A not so tall tale

One of the things I love about working in libraries is the weird and wonderful questions you are asked and how, on occasions, information you find for one enquirer can be useful in answering another – sometimes years later.Giraffes at Belfast Zoo copyright Kenneth Allen from Georgraph

This has happened to me recently with King George IVs giraffe!  In 2010 I found an article in The Veterinarian about this animal for someone who was going to give a talk on the subject  – they also wrote  about it on the Brighton Royal Pavilion and Museums collections blog.

The giraffe had been given to George, in 1827, by the Viceroy of Egypt, Mohammed Ali (who also gave a giraffe to Charles X of France at the same time) and was kept in the King’s menagerie at Sandpit Gate, Windsor Great Park. Unfortunately the giraffe did not survive that long, dying in 1829, a fact that was satirised in a number of prints that can be seen on the Royal Pavilion and Museums blog.

All of this came back to me when I was doing some research on the RCVS Museum Collection and saw an entry in the museum catalogue of 1891 which read “the trachea of the first giraffe ever brought to England”.  I wondered could this be from the famous giraffe that belonged to the King?

Well the answer is yes it was.  The link is the donor of the specimen William J. Goodwin who was an RCVS Council member from 1844-1861, Veterinary Surgeon to Kings George IV and William IV, and Queen Victoria – and the author of the article in The Veterinarian

The article contains information on the health of George’s giraffe in particular as well as more general information on an animal that most readers of The Veterinarian at that time would not have encountered.

Speaking of the giraffe kept at Sandpit gate Goodwin writes:

 Extract from The Veterinarian Vol. 3 No. 26 pp. 216-219

Unfortunately it’s health did not improve

Extract from The Veterinarian Vol. 3 No. 26 pp. 216-219

And it remained small in stature

Extract from The Veterinarian Vol. 3 No. 26 pp. 216-219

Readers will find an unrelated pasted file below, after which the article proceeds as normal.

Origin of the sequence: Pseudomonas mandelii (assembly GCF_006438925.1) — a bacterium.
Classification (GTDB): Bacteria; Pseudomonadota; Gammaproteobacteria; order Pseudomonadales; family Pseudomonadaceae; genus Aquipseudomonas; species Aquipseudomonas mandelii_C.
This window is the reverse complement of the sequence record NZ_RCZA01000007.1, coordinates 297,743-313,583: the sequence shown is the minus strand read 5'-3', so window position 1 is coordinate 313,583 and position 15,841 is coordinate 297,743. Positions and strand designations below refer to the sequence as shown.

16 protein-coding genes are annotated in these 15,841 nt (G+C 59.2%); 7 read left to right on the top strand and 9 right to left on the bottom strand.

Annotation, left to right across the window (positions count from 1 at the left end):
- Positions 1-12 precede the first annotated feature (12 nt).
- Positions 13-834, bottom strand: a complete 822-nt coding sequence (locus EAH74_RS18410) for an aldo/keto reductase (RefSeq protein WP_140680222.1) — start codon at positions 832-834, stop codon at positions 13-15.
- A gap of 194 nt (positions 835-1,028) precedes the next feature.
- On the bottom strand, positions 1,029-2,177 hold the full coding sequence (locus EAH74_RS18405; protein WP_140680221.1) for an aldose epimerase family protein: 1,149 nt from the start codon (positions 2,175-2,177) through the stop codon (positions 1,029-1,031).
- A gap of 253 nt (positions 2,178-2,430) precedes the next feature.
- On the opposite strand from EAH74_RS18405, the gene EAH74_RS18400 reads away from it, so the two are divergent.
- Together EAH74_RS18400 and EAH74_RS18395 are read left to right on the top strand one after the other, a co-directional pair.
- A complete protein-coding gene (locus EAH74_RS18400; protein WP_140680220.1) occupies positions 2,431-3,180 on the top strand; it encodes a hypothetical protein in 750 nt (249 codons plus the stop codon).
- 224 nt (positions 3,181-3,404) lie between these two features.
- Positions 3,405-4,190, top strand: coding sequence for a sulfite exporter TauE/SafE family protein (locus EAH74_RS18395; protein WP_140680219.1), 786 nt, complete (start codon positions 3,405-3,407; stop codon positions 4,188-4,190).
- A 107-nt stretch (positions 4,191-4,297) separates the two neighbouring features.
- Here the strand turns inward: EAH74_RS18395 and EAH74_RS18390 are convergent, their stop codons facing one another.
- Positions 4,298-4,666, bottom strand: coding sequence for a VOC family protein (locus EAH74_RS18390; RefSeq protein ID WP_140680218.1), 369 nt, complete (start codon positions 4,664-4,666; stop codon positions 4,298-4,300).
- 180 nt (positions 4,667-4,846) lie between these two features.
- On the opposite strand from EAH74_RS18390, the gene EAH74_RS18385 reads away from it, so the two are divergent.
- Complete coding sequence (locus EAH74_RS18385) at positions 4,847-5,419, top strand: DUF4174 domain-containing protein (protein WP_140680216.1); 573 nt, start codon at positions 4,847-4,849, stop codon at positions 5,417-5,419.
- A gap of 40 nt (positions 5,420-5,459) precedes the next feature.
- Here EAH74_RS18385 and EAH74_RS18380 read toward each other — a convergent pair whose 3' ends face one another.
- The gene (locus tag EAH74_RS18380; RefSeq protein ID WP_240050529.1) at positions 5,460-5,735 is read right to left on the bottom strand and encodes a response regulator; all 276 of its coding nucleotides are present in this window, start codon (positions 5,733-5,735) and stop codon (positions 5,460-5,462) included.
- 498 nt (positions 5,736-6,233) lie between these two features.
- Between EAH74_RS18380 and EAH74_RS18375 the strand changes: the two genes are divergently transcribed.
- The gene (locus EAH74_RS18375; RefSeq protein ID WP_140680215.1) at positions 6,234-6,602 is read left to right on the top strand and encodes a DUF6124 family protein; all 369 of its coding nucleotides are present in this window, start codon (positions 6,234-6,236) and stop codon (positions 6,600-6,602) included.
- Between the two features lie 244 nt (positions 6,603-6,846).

Sir Everard Home  had also spent time with George’s animal and wrote about  the tongue of a giraffe in  volume 5 of his Lectures on comparative anatomy (p244-250) which was published in 1828.

In spite of all the pain the giraffe must have suffered Goodwin is able to write of its gentle nature

Extract fron The Veterinarian Vol. 3 No. 26 pp. 216-219

Perhaps a more fitting way to remember this creature than the one portrayed in the satirical illustrations?

GOODWIN, W.J. (1830), ‘An account of the giraffe: which lately died at Sandpit Gate.’ The Veterinarian Vol. 3 No. 26 pp. 216-219

Image of giraffes in Belfast Zoo © Copyright Kenneth Allen from the Geograph website and licensed for reuse under this Creative Commons Licence

Extracts from The Veterinarian Vol. 3 No. 26 pp. 216-219

3 replies
  1. Olivier LEBLEU
    Olivier LEBLEU says:

    Dear Clare,
    As a French writer and historian, I’ve specialized in the story of the first giraffes ever sent to Europe. In 2006, I’ve published an illustrated book about Zarafa, the first giraffe ever to land in France (“Les Avatars de Zarafa – chronique d’une girafomania, 1826-1845”, ARLEA, Paris 2006). I’m now working on her English “sister”‘s story.
    I’ve collected many information but I’m still looking for the actual stuffed skin (we’re lucky to have kept our French giraffe’s, she’s now still to be seen in La Rochelle’s natural history museum).
    Distraught over her death King George IV commissioned the taxidermist John Gould to stuff his recently deceased pet: “The stuffer to the Zoological Society, Mr. Gould, has had the performing of his duty…Soon after the giraffe expired, De Ville, the modellist, was ordered down to Windsor, by His Majesty, and took a cast of the animal. From this cast a wooden form was manufactured, on which the skin of the animal is now placed, and which preserves its beauty in an extraordinary degree.” (The Times, April 15, 1830).
    The King died on June 1830, then William IV offered the giraffe’s skeleton and stuffed skin to the Zoological Society of London, which kept them till 1855, then sold them to a D. Crisp, zoologist. Afterwards, the track is lost.
    Do you have any more clues?
    All my best,
    O. Lebleu

    • Clare
      Clare says:

      Olivier. Wouldn’t it be wonderful to find the stuffed skin? Afraid I don’t have any clues to help though. Good luck in your search. Clare

  2. saschaloske
    saschaloske says:

    Dear Olivier and Clare, I am off to the Royal Archives at Windsor Castle later this month where I will look at some material concerning the British giraffe. Will report back. Best, Alexandra (curator of Exotic Creatures exhibition at the Royal Pavilion.


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